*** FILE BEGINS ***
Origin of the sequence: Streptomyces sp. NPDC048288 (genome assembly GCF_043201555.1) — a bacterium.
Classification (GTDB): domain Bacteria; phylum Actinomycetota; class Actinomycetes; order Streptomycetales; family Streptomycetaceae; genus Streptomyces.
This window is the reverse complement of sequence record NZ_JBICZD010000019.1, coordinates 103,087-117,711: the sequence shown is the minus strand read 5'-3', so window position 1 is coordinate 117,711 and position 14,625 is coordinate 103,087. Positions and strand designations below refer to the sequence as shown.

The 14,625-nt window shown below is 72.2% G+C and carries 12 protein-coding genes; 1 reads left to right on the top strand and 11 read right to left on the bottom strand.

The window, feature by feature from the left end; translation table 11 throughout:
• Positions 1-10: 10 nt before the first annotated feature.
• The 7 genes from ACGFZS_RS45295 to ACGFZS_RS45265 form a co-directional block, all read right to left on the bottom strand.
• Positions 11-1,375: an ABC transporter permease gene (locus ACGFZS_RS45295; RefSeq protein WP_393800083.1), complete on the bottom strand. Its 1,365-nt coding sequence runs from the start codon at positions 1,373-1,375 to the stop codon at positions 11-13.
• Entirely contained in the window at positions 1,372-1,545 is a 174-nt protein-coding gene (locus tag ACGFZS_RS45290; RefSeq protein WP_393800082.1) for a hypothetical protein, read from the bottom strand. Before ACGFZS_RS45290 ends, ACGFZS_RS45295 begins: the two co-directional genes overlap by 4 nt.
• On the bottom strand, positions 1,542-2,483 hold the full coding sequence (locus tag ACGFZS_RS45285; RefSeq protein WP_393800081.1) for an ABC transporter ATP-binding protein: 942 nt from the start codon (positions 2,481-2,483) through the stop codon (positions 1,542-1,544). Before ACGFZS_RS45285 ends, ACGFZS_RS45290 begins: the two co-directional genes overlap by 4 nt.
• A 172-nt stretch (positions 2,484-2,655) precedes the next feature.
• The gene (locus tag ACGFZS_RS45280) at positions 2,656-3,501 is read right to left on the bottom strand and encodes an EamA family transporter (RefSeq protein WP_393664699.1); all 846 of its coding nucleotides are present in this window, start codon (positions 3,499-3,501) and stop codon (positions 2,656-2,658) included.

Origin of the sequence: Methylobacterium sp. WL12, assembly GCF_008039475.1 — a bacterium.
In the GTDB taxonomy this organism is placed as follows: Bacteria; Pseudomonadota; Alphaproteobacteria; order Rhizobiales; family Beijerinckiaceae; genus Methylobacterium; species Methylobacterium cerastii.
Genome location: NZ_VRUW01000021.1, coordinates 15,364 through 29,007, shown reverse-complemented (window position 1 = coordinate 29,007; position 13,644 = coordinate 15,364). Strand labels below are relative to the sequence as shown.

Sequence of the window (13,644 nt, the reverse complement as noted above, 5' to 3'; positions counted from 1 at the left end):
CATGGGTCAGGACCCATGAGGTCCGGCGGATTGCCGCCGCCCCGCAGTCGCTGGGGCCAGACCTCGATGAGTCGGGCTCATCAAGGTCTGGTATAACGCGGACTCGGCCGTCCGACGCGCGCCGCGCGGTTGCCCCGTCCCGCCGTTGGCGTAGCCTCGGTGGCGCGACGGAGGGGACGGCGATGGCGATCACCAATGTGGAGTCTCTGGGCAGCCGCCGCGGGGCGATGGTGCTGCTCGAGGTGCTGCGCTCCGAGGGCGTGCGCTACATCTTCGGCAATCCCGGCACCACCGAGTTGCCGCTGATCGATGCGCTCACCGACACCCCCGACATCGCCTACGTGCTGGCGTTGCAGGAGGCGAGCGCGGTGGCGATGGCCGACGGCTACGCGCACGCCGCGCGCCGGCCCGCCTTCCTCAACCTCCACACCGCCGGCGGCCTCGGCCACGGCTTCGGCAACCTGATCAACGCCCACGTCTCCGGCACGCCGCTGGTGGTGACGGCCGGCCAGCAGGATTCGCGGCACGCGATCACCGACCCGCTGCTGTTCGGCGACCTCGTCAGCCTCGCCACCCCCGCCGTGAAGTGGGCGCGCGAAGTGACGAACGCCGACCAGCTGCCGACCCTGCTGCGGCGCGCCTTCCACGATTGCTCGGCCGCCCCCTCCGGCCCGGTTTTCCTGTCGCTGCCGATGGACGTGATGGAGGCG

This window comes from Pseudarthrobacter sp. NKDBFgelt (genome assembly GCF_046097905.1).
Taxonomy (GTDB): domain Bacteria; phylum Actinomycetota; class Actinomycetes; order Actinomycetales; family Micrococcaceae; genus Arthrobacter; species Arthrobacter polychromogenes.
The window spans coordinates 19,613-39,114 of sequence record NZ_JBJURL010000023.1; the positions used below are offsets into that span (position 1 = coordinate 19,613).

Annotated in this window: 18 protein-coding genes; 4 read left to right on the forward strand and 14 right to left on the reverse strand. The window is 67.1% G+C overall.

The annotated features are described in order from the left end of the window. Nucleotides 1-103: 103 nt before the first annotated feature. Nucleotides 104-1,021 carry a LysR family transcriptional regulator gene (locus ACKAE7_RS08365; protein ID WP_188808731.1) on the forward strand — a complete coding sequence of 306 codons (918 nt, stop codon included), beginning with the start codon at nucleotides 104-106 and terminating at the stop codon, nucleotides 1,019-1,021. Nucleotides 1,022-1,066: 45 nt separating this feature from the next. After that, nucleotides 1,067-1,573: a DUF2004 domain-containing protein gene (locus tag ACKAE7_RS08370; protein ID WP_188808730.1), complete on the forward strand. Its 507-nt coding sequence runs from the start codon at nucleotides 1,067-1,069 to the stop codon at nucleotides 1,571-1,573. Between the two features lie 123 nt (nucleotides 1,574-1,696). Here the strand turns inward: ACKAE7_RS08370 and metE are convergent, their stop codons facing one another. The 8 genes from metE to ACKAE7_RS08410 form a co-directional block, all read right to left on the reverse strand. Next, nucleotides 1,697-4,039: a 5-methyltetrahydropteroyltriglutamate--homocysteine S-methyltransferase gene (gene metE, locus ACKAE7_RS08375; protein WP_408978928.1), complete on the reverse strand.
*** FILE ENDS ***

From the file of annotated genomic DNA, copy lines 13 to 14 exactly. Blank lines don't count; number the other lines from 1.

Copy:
Origin of the sequence: Methylobacterium sp. WL12, assembly GCF_008039475.1 — a bacterium.
In the GTDB taxonomy this organism is placed as follows: Bacteria; Pseudomonadota; Alphaproteobacteria; order Rhizobiales; family Beijerinckiaceae; genus Methylobacterium; species Methylobacterium cerastii.